Loans Demystified

30.01.17 | Marc Barlow | Resources

Loans Demystified

There are a lot of different kinds of loan products available
and it can be confusing trying to sort through them. It’s
important to be informed and understand how a particular
loan will work for you, so here are some simple descriptions
of the various types of loans you are likely to encounter.

Standard Variable Rate Loans

This loan is called a standard variable rate loan because it is
based on the official Reserve Bank cash rate* and varies over
time. Your payments will increase or decrease depending
on the movement of the Reserve Bank rate. This is one of
the most popular home loans as it usually offers a variety of
features such as the option to make additional repayments
without penalty, to split your loan, or to redraw funds from
the mortgage.
*The Reserve Bank of Australia set the official cash interest
rate monthly. This determines how much interest financial
institutions pay to use the Reserve Bank’s money. The financial
institutions pass interest rate increases or decreases on to their
customers by raising or lowering their standard variable rate.

Basic Variable Rate Loans

This kind of loan is also sometimes called a “no frills” loan. It
usually offers a lower interest rate than the standard variable
rate, but the trade off is that it also offers fewer features and
can be less flexible. You may have to pay additional fees for
services like early repayment, or withdrawals, or you may not
be able to do them at all.
Introductory/Honeymoon Rate Loans
Honeymoon Rate loans offer a reduced interest rate for a
set period – often a year, and then revert back usually to the
standard variable rate in effect at the time. They can be either
fixed or variable during the honeymoon period. Sometimes
these loans may have an early repayment penalty attached to
them to deter you from refinancing elsewhere at the end of
the honeymoon period.

Fixed Rate Loans

Fixed rate loans are for a set period of time ranging from
as short as 6 months to as long as 10 years. Like their name
suggests, the interest rate is fixed for the period of the
loan. This offers the certainty of knowing exactly what your
payments will be throughout the duration of the loan.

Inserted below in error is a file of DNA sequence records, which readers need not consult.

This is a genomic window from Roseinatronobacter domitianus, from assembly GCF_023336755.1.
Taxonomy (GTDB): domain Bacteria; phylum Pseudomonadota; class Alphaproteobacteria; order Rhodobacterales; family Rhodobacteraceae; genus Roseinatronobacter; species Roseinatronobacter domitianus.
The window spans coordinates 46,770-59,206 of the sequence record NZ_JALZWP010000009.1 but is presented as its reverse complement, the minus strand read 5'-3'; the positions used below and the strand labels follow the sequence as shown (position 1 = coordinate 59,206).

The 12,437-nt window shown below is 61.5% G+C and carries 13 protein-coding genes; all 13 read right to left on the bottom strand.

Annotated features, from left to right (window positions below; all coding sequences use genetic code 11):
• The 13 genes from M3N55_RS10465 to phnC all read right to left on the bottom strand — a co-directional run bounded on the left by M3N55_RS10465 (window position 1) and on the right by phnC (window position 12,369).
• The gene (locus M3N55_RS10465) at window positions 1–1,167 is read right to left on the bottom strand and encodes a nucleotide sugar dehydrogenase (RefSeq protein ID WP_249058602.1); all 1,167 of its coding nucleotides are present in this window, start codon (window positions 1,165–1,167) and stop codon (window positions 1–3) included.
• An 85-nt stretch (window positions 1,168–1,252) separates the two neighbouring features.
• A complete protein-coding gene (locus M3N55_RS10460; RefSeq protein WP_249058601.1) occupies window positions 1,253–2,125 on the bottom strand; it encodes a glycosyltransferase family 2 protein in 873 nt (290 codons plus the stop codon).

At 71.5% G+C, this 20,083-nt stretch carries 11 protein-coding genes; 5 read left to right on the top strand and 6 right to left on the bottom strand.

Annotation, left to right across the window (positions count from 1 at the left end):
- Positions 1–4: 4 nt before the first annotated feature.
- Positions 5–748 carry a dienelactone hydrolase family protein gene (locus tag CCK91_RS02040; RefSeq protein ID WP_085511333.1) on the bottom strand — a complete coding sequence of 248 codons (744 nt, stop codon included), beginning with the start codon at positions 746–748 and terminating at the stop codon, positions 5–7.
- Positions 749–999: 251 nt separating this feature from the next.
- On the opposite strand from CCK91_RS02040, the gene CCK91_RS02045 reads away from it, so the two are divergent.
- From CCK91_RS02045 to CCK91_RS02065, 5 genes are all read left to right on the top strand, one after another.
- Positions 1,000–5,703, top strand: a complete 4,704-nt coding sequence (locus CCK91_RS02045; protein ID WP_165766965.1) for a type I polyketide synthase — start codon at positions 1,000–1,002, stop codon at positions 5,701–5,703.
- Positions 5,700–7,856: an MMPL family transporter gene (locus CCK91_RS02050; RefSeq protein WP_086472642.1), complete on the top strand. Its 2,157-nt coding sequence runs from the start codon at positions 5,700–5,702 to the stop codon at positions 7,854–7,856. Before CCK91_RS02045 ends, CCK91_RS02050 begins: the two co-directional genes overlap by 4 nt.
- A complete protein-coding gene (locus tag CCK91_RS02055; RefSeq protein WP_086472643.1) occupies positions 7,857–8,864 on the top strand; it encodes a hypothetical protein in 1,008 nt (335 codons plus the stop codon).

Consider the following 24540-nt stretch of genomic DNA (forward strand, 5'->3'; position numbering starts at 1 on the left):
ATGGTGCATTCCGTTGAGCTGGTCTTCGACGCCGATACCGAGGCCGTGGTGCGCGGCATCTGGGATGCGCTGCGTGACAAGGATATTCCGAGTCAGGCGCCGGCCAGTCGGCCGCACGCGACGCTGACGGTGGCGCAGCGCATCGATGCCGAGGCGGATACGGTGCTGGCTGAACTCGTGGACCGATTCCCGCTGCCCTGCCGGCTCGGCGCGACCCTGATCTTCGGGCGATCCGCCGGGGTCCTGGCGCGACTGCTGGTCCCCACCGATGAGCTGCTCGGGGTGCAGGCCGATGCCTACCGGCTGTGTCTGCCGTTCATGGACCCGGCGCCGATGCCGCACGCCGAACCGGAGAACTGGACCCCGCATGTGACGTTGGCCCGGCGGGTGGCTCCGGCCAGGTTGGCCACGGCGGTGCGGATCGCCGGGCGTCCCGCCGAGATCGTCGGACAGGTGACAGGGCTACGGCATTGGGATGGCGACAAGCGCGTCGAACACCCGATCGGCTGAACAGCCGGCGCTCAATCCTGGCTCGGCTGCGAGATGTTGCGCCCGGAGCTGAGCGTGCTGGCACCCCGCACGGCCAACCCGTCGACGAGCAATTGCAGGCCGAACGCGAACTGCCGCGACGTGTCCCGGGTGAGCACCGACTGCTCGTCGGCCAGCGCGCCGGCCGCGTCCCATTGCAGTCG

Although it also means that if interest rates fall during the
loan period, your repayments may be higher than if you had
taken out a variable rate loan. Many borrowers split their
mortgage between a fixed and variable rate loan to receive
the benefits of both products. Fixed rate loans generally limit
the amount of extra repayments you can make each year,
and often charge an exit fee if you pay the loan out before
completion of the fixed term.

All-in-one Loans

Also known as salary accounts, all-in-one loans combine the
features of a transactional account and your home loan. Your
salary or other income is paid directly into the account and
you access your money in the usual way through EFTPOS,
ATM, a linked credit card or cheque book as you need. The
goal is to keep your funds sitting in the account as long as
possible. Home loan interest rates are calculated daily and
any additional funds you have in the account will reduce your
balance and cut your interest payments. Interest rates for
this type of loan may be slightly higher and the entry fee and
ongoing fees also tend to be higher than for some other loan
products. This type of loan only works for disciplined savers
who will ensure that they do not withdraw more money than
is going in.

Professional Packages

In order to attract the borrowers they consider most desirable,
many lenders offer professional package loans which have
discounted interest rates. In the past, professional packages
were for individuals in specific professions like medicine,
engineering or law. Today professional package loans are
targeted towards applicants with a high income or large loan.
They are referred to as packages because they usually offer a
range of benefits like an offset account, free credit card and, of
course, a reduced interest rate. Interest rates can be 0.5% lower
than the lender’s standard variable rate or 0.25% lower than
their fixed rate, but may be even greater for a large loan.